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For the past few years I’ve usually bought CDs that are “special edition” or have bonus material. I have also bought DVD-Audio discs to get 5.1 mixes (mainly Steven Wilson/Porcupine Tree stuff). These formats get archived as tagged FLAC files on my home server. FLAC is my lossless codec of choice because it is an open specification, supports a wide range of resolutions and channels, has good metadata support, and is supported by a wide range of software. I don’t currently own any FLAC playback hardware, but that’s not critical to me. I play back FLACs on the computer using Foobar2000. It’s also my main ripper/converter and librarian. The only gap it has for me is that it doesn’t support writing album art metadata natively. I use either Album Art Downloader, MP3tag, or iTunes for that. Speaking of metadata, in addition to the essential metadata, I make use of album artist, disc number, and ReplayGain tags.

When I buy music online, I prefer to buy FLACs. I also prefer to buy music that has moderate dynamic range. I’ve found that I enjoy music that has a ReplayGain value of -8dB or less the most. When I see ReplayGain values at or above -10dB, I usually have a bias against the mastering, which probably used at least some brickwall limiting to produce such a high volume. Unfortunately ReplayGain values aren’t a primary specification prior to purchasing music, so I usually have to purchase on reputation. I probably shouldn’t display ReplayGain values in my primary view on Foobar2000, but I do. It’s mainly to make sure the files are tagged with it, but like I said, it does color my anticipation of the music.

My FLACs get transcoded to LAME MP3 v2 (~190kbps) for normal playback, which could be on the computer, an iPod or iPhone, or to an Airport Express via Airplay. If I’m at a computer that has access to my FLAC archives and Foobar2000, I’ll listen to those.

I rarely purchase iTunes Plus (256kbps AAC) or MP3 files (190kbps or better), but when I do it’s with the expectation that I will not transcode them into another lossy codec or to the same codec at a different bitrate. I will burn them to CDs with a note like “from AAC” or “from MP3” to let myself know not to rip the CD later expecting a lossless copy of the original. Sometimes if I’m using a playback device that’s storage-constrained, I will transcode down to AAC or MP3 at ~128kbps. These files aren’t anything I would archive – they’re for playback only.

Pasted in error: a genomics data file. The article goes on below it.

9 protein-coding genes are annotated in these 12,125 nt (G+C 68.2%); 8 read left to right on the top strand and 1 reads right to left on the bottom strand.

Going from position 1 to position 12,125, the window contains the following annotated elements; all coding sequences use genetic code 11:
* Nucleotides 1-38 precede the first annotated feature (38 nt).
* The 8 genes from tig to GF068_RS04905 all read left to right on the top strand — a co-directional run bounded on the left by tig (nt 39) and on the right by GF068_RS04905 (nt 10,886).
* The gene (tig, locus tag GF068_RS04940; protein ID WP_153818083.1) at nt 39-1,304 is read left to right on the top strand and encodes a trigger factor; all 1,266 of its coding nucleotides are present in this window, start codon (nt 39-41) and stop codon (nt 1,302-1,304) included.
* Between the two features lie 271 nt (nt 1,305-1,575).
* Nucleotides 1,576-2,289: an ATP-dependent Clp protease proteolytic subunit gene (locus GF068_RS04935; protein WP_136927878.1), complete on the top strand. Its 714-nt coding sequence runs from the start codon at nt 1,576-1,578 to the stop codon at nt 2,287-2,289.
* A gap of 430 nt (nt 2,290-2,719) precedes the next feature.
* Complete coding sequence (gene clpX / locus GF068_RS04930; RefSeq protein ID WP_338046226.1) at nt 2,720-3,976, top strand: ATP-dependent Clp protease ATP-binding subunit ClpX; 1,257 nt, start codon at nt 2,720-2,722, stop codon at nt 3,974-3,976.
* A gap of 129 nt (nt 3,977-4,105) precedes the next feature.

Speaking of burning CDs, I do burn discs to listen to stuff in the car with a little more quality than just plugging my iPod or iPhone into the aux jack. Like many, I have quite a few CD playback systems around the house and at work. One little quirk I have is that I like to write CD-TEXT on my burns; my car stereo and a few of the players I use support displaying that info. When I burn CDs, I don’t apply ReplayGain or any volume processing. I burn CDs with Nero, CD Architect (rarely, if I want to do some limited mastering, crossfades, or track adjustments), or Foobar2000 (if I don’t want to write CD-TEXT).

…right now, not so much.  It’s shaping up to be the choice I made between MP3 and Ogg Vorbis: MP3 makes the most sense to use for compressed storage and playback on devices, and Vorbis is preferred for streaming.  In this case, H.264 is like MP3 and WebM is like Vorbis (appropriately, since WebM includes Vorbis audio).  Right now it’s not as easy for me to create WebM videos as it was for me to create Vorbis files back in the day.  I remember using the “spinning fish” applet that Xiph published before there was more embedded support for Vorbis.  Miro Video Converter has a WebM output mode, but it doesn’t appear to be tunable.  Spelunking with the ffmpeg or vpxenc parameters tp create WebM videos doesn’t appeal to me.  It’s one thing to get into the LAME and OggEnc parameters when you’re dealing with a single audio stream.  Add video with its more complex set of parameters to that and it’s scary.

I really like being able to crunch out H.264 videos of decent quality from Handbrake that I can use on my iDevices and computers.  While I would like it if the Handbrake developers would provide similar support for WebM, I really don’t have a reason to use WebM videos right now other than for computer playback in certain scenarios.

Google’s decision to remove native H.264 support from Chrome (and hence, Chrome OS) is going to be great for the web because the trickle-down effect of this will be to: